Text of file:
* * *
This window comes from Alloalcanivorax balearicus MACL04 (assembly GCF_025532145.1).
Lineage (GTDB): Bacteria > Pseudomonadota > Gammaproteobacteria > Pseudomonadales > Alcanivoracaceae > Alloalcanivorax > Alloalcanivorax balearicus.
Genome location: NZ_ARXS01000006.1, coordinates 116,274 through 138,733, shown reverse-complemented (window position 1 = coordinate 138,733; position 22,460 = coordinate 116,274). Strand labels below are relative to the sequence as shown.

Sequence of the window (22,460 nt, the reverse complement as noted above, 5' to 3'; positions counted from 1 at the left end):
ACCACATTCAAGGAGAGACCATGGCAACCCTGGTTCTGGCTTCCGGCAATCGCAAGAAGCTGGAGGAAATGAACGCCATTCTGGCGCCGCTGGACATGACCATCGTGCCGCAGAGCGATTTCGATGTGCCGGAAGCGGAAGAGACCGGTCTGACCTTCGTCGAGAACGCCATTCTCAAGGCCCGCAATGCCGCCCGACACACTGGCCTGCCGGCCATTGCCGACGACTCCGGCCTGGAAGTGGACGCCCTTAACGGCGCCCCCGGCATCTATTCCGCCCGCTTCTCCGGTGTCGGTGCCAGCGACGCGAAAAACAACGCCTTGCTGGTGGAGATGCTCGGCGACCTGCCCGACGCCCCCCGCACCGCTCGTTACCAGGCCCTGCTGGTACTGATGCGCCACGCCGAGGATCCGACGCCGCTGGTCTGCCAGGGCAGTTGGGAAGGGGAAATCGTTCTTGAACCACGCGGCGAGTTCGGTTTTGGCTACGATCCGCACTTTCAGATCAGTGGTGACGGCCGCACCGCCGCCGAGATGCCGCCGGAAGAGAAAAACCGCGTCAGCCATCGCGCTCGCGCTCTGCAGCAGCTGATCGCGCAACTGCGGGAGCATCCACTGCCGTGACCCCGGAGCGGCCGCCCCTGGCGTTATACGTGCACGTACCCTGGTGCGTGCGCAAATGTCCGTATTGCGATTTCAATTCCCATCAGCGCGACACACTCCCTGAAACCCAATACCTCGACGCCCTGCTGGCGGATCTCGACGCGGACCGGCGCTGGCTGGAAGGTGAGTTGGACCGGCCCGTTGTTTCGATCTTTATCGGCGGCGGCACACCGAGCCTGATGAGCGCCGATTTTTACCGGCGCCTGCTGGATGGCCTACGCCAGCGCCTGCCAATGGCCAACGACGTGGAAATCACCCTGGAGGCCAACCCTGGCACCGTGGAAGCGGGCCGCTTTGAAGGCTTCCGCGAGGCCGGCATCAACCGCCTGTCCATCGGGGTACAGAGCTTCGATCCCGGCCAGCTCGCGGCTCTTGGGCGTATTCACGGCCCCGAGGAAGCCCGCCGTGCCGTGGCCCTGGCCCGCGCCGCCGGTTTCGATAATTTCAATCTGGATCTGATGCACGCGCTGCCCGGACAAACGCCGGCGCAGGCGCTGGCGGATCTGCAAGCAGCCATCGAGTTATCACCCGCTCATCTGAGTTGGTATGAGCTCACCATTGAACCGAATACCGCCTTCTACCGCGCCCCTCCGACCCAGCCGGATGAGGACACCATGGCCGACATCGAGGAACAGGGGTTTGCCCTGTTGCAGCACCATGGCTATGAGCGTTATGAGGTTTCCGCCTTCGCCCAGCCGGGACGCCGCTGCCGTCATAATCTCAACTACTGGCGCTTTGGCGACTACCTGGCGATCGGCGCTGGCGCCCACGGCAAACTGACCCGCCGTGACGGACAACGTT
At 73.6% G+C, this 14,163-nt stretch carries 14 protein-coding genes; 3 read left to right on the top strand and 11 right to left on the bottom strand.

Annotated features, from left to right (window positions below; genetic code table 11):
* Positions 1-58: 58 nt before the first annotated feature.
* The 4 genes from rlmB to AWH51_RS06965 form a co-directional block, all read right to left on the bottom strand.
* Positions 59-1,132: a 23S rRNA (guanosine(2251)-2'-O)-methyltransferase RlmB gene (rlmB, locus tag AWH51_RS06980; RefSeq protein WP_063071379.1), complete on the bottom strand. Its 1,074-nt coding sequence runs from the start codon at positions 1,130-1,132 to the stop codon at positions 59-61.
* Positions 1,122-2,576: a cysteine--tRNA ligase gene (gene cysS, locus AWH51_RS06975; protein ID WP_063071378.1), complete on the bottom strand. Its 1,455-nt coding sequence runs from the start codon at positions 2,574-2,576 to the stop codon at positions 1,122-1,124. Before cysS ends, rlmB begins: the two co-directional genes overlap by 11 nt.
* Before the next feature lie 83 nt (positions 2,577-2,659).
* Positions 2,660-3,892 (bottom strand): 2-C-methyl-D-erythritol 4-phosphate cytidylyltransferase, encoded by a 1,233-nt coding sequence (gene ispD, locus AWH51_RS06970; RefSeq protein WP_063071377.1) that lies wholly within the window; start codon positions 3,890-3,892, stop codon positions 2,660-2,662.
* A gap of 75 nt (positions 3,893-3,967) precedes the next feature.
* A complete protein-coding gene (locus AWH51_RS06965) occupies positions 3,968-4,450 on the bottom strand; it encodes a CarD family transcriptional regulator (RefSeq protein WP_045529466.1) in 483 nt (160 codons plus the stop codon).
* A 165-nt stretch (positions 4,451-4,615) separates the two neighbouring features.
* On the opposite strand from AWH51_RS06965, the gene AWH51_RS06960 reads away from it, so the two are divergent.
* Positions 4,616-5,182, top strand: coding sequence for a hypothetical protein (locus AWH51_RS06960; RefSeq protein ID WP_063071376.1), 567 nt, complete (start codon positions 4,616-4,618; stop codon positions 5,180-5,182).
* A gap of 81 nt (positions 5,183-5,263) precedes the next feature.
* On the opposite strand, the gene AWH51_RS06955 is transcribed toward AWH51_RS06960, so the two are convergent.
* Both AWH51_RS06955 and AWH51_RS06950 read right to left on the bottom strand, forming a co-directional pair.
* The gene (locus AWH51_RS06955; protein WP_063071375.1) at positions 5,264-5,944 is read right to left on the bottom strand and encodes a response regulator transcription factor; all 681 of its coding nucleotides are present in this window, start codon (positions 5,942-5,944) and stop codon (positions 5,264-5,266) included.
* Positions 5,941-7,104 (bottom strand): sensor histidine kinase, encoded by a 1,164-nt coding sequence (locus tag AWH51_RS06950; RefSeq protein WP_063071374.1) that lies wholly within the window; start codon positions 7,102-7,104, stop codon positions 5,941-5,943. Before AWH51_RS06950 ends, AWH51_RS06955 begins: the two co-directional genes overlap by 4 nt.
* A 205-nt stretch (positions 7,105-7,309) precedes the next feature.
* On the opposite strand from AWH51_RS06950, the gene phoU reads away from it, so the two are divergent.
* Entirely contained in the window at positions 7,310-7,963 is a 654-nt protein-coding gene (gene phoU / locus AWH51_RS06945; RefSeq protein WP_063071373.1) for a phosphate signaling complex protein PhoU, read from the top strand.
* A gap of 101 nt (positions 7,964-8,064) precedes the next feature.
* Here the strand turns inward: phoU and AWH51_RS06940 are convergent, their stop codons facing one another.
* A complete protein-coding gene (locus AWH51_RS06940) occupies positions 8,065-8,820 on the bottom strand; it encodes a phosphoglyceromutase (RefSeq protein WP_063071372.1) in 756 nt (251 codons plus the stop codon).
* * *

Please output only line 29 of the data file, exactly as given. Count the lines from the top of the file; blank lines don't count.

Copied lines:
* A complete protein-coding gene (locus AWH51_RS06940) occupies positions 8,065-8,820 on the bottom strand; it encodes a phosphoglyceromutase (RefSeq protein WP_063071372.1) in 756 nt (251 codons plus the stop codon).